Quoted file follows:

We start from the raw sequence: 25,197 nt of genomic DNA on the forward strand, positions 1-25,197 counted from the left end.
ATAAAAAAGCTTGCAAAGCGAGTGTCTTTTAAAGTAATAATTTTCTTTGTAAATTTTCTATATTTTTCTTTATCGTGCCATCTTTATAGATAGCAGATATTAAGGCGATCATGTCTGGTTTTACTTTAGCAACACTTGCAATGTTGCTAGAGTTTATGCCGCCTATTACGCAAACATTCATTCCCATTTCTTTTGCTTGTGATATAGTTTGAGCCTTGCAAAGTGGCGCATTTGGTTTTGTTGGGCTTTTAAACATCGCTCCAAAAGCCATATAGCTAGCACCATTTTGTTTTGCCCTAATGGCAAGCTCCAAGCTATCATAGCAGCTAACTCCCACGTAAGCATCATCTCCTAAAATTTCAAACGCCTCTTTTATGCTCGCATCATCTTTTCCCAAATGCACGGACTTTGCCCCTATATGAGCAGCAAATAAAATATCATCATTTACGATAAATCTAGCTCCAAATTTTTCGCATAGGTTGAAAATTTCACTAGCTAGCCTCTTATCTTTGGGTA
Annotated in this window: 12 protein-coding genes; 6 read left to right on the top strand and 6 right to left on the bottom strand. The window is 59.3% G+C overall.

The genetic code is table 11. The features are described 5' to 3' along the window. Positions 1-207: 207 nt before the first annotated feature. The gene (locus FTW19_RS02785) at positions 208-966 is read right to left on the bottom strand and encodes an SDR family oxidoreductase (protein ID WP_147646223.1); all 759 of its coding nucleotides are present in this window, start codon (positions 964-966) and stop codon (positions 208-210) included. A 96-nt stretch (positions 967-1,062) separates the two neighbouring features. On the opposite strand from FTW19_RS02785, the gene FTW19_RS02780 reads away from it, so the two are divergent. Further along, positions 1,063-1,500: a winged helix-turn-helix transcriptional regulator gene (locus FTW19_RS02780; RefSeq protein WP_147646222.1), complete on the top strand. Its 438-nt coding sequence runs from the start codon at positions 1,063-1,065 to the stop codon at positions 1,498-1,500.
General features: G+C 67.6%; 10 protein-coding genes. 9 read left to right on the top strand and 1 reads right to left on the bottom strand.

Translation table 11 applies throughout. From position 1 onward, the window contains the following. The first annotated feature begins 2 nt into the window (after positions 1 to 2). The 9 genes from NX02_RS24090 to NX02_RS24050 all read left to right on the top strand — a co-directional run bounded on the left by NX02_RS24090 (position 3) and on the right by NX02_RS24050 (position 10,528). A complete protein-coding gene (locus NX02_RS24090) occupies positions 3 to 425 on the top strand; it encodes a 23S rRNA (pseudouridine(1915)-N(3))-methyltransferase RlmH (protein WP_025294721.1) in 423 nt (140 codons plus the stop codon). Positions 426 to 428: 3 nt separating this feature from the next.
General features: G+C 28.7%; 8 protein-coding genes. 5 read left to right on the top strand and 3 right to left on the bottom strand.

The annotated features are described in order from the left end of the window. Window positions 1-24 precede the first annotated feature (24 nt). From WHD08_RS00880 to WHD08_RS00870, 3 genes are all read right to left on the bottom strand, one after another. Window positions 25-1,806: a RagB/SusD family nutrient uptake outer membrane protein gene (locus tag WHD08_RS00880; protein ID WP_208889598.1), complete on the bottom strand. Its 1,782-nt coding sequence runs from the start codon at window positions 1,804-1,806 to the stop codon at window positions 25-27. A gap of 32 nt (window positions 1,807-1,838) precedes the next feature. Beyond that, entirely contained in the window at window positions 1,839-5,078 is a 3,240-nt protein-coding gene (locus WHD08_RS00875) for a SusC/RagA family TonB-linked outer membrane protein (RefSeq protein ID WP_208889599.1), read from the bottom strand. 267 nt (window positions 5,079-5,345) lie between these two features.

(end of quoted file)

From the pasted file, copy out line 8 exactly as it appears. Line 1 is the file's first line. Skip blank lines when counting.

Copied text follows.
The annotated features are described in order from the left end of the window. Window positions 1-24 precede the first annotated feature (24 nt). From WHD08_RS00880 to WHD08_RS00870, 3 genes are all read right to left on the bottom strand, one after another. Window positions 25-1,806: a RagB/SusD family nutrient uptake outer membrane protein gene (locus tag WHD08_RS00880; protein ID WP_208889598.1), complete on the bottom strand. Its 1,782-nt coding sequence runs from the start codon at window positions 1,804-1,806 to the stop codon at window positions 25-27. A gap of 32 nt (window positions 1,807-1,838) precedes the next feature. Beyond that, entirely contained in the window at window positions 1,839-5,078 is a 3,240-nt protein-coding gene (locus WHD08_RS00875) for a SusC/RagA family TonB-linked outer membrane protein (RefSeq protein ID WP_208889599.1), read from the bottom strand. 267 nt (window positions 5,079-5,345) lie between these two features.